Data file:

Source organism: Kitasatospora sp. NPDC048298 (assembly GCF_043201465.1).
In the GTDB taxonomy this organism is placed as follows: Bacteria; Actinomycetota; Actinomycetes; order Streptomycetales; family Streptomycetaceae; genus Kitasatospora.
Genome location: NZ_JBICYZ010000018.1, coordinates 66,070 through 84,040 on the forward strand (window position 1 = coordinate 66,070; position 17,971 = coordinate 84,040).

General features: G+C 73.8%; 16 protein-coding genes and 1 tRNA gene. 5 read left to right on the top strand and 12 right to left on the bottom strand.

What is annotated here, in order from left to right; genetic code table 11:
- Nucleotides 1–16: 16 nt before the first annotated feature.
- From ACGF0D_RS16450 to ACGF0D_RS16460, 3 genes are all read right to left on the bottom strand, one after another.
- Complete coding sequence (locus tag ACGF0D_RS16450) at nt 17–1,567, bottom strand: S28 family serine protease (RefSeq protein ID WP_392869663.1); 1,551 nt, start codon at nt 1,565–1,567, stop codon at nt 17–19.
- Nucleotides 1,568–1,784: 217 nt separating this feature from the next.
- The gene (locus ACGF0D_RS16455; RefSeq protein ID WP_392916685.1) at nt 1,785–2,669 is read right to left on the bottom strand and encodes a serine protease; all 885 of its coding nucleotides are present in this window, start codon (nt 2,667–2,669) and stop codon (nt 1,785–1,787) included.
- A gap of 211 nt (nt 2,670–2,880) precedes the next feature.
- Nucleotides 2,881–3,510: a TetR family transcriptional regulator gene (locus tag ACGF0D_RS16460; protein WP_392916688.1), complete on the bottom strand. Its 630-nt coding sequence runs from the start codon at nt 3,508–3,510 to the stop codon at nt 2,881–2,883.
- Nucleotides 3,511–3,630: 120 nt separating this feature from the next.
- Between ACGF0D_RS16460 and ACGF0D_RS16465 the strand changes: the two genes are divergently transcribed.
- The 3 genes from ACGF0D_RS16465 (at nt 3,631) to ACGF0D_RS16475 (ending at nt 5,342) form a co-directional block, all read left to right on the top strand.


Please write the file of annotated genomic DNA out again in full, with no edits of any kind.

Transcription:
Source organism: Kitasatospora sp. NPDC048298 (assembly GCF_043201465.1).
In the GTDB taxonomy this organism is placed as follows: Bacteria; Actinomycetota; Actinomycetes; order Streptomycetales; family Streptomycetaceae; genus Kitasatospora.
Genome location: NZ_JBICYZ010000018.1, coordinates 66,070 through 84,040 on the forward strand (window position 1 = coordinate 66,070; position 17,971 = coordinate 84,040).

General features: G+C 73.8%; 16 protein-coding genes and 1 tRNA gene. 5 read left to right on the top strand and 12 right to left on the bottom strand.

What is annotated here, in order from left to right; genetic code table 11:
- Nucleotides 1–16: 16 nt before the first annotated feature.
- From ACGF0D_RS16450 to ACGF0D_RS16460, 3 genes are all read right to left on the bottom strand, one after another.
- Complete coding sequence (locus tag ACGF0D_RS16450) at nt 17–1,567, bottom strand: S28 family serine protease (RefSeq protein ID WP_392869663.1); 1,551 nt, start codon at nt 1,565–1,567, stop codon at nt 17–19.
- Nucleotides 1,568–1,784: 217 nt separating this feature from the next.
- The gene (locus ACGF0D_RS16455; RefSeq protein ID WP_392916685.1) at nt 1,785–2,669 is read right to left on the bottom strand and encodes a serine protease; all 885 of its coding nucleotides are present in this window, start codon (nt 2,667–2,669) and stop codon (nt 1,785–1,787) included.
- A gap of 211 nt (nt 2,670–2,880) precedes the next feature.
- Nucleotides 2,881–3,510: a TetR family transcriptional regulator gene (locus tag ACGF0D_RS16460; protein WP_392916688.1), complete on the bottom strand. Its 630-nt coding sequence runs from the start codon at nt 3,508–3,510 to the stop codon at nt 2,881–2,883.
- Nucleotides 3,511–3,630: 120 nt separating this feature from the next.
- Between ACGF0D_RS16460 and ACGF0D_RS16465 the strand changes: the two genes are divergently transcribed.
- The 3 genes from ACGF0D_RS16465 (at nt 3,631) to ACGF0D_RS16475 (ending at nt 5,342) form a co-directional block, all read left to right on the top strand.